Scaling Kubernetes Deployments in AWS with Container Insights Metrics

Harry Tsiligiannis
Harry Tsiligiannis

Kubernetes supports several autoscaling mechanisms, these include -

  • Horizontal pod autoscaler - adjusts the number of replicas of an application.
  • Vertical pod autoscaler - adjusts the resource requests and limits of a container.
  • Cluster autoscaler - adjusts the number of nodes of a cluster.

All these components that perform autoscaling scale a particular aspect of infrastructure and they all address different use cases.

In order to make use of the autoscaling mechanism, some form of metrics are required. The easiest and simplest solution would be to setup metrics server which enables autoscaling certain components based on CPU and memory. However, what happens if your metrics are hosted using a third-party or external service?

Support for external metrics was introduced in Kubernetes v1.10. AWS provides CloudWatch Container Insights as a solution to collect, aggregate, and summarise metrics and logs from your containerized applications and microservices. In this article, we are going to cover how to leverage metrics from Container Insights to scale apps horizontally.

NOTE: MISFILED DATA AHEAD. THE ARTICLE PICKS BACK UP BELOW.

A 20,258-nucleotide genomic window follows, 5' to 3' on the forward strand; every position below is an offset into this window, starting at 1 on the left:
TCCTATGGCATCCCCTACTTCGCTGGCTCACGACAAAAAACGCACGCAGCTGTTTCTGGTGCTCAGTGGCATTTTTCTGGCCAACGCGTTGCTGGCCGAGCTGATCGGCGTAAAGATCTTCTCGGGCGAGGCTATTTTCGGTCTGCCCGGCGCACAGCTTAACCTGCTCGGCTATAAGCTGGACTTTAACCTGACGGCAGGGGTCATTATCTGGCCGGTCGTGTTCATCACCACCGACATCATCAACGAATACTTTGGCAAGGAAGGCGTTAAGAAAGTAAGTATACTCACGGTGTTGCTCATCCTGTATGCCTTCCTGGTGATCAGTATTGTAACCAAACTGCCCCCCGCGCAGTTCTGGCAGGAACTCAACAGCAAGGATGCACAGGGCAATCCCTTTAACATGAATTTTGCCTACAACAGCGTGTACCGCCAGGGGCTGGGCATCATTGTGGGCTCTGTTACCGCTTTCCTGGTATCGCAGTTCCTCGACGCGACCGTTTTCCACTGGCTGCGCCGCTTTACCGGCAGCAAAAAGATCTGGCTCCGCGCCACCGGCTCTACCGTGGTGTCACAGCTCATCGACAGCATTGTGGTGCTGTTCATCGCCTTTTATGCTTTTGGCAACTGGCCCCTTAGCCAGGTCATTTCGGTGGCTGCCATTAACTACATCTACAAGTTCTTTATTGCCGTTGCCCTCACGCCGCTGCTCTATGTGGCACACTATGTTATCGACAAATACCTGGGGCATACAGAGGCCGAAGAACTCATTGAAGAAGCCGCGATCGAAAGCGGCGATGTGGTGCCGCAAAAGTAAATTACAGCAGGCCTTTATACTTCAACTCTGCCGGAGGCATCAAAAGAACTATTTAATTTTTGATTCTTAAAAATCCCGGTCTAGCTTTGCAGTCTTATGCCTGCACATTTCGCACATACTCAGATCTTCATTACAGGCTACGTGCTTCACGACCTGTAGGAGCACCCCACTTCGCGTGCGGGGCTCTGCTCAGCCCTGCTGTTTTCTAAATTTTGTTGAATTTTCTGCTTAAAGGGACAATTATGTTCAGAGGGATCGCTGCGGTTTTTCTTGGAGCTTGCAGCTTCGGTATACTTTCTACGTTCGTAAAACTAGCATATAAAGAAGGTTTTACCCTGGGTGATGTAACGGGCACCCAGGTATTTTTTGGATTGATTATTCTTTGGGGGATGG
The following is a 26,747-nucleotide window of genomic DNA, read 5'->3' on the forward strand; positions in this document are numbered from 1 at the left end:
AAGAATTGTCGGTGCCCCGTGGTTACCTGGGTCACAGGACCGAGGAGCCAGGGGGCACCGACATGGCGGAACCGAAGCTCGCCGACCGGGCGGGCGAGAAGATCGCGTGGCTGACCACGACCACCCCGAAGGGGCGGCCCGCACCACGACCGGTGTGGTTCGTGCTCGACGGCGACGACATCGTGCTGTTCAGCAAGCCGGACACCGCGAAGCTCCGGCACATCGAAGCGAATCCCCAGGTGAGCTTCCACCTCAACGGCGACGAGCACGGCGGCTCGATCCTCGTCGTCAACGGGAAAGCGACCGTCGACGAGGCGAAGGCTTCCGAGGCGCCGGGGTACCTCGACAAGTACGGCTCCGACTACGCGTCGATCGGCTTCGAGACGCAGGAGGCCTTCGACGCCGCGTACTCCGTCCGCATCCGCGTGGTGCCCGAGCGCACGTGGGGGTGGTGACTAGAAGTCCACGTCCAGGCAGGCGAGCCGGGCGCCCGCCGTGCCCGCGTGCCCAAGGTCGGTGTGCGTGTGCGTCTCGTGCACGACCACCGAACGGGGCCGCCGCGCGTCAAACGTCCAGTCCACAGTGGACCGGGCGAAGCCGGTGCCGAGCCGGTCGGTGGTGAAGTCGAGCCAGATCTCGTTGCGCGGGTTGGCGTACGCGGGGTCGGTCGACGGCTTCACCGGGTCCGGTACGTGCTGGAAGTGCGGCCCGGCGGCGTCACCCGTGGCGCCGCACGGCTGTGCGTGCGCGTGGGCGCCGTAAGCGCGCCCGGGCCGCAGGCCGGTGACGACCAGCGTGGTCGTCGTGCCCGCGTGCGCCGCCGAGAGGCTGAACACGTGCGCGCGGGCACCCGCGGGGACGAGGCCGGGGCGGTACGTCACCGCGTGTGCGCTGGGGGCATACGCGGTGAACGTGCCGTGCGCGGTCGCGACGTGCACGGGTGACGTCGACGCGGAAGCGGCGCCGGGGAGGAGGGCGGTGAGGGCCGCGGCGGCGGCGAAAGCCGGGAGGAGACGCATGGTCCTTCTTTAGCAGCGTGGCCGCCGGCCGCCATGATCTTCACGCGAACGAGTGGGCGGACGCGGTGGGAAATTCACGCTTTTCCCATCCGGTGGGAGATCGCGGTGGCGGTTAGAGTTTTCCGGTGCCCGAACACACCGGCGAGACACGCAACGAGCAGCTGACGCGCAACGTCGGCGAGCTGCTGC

Prerequisites

Before commencing, the following is required -

Getting started

Create an EKS cluster by running the following command.

eksctl create cluster \
--name test-cluster \
--with-oidc \
--managed

Setting up the CloudWatch Agent to collect cluster metrics

Before we deploy the Cloudwatch agent to the cluster we must grant IAM permissions to enable the Amazon EKS worker nodes to send metrics to Cloudwatch. We can achieve this by utilising eksctl to create the necessary IAM Role and Service Account.

eksctl create iamserviceaccount \
    --name=cloudwatch-agent \
    --namespace=amazon-cloudwatch \
    --cluster=test-cluster \
    --attach-policy-arn=arn:aws:iam::aws:policy/CloudWatchAgentServerPolicy \
    --approve

Next, create a file named cwagent-configmap.yaml and paste the following contents into it.

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apiVersion: v1
data:
  cwagentconfig.json: |
    {
      "logs": {
        "metrics_collected": {
          "kubernetes": {